New Commentary on Ecclesiastes/Song of Songs

This commentary looks to be a helpful addition to the library on these books. Daniel Estes we already know from his book on Proverbs, which is excellent, as well as his handbook on Psalms and Wisdom, which is also excellent. Fredericks is at Belhaven College. I have not had any experience with him, so I look forward to making his acquaintance through this book. The series has gotten off to a slow start (this is only the fifth volume in 8 years). However, as this often happens with a series, I’m not too worried, but that the volumes will start to come a bit more quickly, as more authors finish their work.

An Alternative Proposal Toward a New PCA Strategic Plan

Posted by Wes White

The Rev. Dr. Jon D. Payne is pastor of Grace PCA in the Atlanta metro and author of John Owen on the Lord’s Supper and In the Splendor of Holiness: Rediscovering the Beauty of Reformed Worship. He is also deeply committed to the Reformation2Germany project. . He offered a a stimulating comment on yesterday’s post on the proposed strategic plan and he has offered an explanation of his comment. I re-post it here for those who don’t read the comments.

Dr. Payne’s Post:

My thoughts on a positive, strategic plan for the PCA:
Friends, the “PCA Strategic Vision” is, in large part, a strategy to reverse the downward trend of the denomination in terms of numerical growth, unity, financial support and cooperation. The framers of the vision, I believe, have the best intentions of making the PCA a stronger, healthier denomination. This effort should be commended. However, after reading the document, one cannot help but wonder if the remedy for the downward trend in the PCA is off target. Perhaps our downward trend and disunity is less due to cultural irrelevancy, missional narrowness, ethnic insensitivity and safe places for women and young people, and more a consequence of our unwillingness to give ourselves wholeheartedly to what God has promised to bless in the lives of His elect.

From my perspective, our greatest need as a denomination is to renew our commitments to the 17 points listed above, commitments which Reformed and Confessional Presbyterians have held for centuries precisely because they believed that they were biblical and would effectually cultivate growth, unity, mission, sacrificial giving and cooperation. I understand that some will say, “Yes, I agree with the 17 points, but we need to do more than this to bring renewal to the PCA.” Do we? If these 17 points (not an exhaustive list, but a start) were fleshed out and made available to every presbytery/session in the PCA to implement into their philosophy of ministry, would we not enjoy the kinds of renewal that we all earnestly desire? What we need more than anything in the PCA is a warm, winsome, consistent, serious, joyful, positive expression of Reformed and confessional Presbyterianism that unashamedly and courageously applies the theology of our Confession to the way we worship, preach, teach, write, shepherd, discipline, serve, evangelize and plant-churches (Domestic and International).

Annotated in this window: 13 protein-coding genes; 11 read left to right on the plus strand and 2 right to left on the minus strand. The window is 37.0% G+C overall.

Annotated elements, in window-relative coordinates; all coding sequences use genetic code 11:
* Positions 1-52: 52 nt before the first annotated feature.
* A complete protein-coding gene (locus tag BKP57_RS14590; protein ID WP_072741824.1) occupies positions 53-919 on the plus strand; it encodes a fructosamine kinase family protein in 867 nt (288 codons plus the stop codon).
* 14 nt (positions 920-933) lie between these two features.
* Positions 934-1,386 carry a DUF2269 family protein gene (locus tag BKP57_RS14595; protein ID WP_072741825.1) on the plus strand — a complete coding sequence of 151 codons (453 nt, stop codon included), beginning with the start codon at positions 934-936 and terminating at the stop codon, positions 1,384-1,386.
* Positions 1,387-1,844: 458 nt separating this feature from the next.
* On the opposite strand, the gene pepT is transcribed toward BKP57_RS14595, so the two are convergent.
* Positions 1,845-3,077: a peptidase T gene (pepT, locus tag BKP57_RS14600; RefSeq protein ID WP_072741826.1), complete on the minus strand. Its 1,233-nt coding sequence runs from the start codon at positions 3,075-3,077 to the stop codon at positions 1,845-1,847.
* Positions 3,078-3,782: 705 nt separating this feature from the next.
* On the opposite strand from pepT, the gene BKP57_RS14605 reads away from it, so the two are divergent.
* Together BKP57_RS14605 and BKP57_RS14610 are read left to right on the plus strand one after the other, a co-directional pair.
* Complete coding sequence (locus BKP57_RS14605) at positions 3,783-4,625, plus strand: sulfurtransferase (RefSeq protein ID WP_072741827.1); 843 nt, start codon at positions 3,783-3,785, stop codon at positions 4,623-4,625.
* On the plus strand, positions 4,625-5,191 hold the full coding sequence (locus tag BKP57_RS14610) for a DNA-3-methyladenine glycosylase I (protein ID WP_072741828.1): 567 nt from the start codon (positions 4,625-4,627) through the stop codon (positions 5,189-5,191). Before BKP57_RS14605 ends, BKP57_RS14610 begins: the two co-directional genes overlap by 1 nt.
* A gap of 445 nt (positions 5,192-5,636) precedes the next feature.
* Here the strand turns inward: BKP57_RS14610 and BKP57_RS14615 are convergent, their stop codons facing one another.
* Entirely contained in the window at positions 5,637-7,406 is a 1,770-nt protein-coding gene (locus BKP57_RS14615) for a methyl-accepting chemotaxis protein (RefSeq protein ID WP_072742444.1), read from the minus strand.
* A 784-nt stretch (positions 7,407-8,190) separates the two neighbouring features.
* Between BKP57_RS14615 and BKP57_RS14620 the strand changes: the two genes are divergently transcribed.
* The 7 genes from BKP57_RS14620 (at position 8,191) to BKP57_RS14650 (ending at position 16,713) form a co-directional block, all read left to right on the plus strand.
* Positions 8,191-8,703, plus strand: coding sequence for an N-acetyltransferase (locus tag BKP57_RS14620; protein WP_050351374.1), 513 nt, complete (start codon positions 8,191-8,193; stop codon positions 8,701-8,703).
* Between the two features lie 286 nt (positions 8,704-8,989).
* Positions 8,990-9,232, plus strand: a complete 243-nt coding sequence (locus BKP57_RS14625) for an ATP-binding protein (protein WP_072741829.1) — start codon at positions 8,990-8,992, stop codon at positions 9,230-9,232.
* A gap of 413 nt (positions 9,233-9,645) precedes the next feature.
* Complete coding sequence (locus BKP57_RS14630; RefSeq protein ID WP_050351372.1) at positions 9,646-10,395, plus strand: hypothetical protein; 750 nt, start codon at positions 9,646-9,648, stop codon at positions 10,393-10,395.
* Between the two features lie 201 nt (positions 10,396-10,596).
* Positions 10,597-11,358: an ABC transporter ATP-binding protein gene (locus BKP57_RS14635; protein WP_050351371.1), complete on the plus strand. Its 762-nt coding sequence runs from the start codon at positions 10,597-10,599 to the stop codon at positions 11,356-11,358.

From our experience at GPC, applying the Reformed Confession in this manner cultivates unity, inspires evangelism and mission, stimulates prayer and Bible reading, fosters sacrificial giving, encourages biblical piety and warmly welcomes women, minorities and youth to worship God according to Scripture and employ their God-given gifts in service of their neighbor. This vision, I believe, would unify our beloved denomination in what God Himself has clearly promised to bless.

1. A renewed commitment to exegetical, God-centered, Christ-exalting, Holy Spirit-filled, lectio-continua preaching.

2. A renewed commitment to the sacraments of baptism and the Lord’s Supper for the spiritual nourishment, health and comfort of the elect.

3. A renewed commitment to private, family and corporate prayer.

4. A renewed commitment to – and delight in – the Lord’s Day.

5. A renewed commitment to worship God according to Scripture.

6. A renewed commitment to sing the Psalms in private, family, and public worship.

7. A renewed commitment to wed our missiology to our Reformed ecclesiology.

8. A renewed commitment to Spirit-dependent, prayerful, loving, courageous evangelism.

9. A renewed commitment to biblical church discipline.

10. A renewed commitment to family worship.

11. A renewed commitment to biblical hospitality.

12. A renewed commitment to catechize our covenant children.

13. A renewed commitment to biblical masculinity and femininity.

14. A renewed commitment to shepherd the flock of God.

15. A renewed commitment to promote and defend the Reformed Confession.

16.A renewed commitment to the mortification of sin and worldliness.

17. A renewed commitment to rest by faith in Christ ALONE for salvation, without minimizing Gospel obedience.

You can read Dr. Payne’s book on Reformed worship by ordering it here.

Posted by Wes White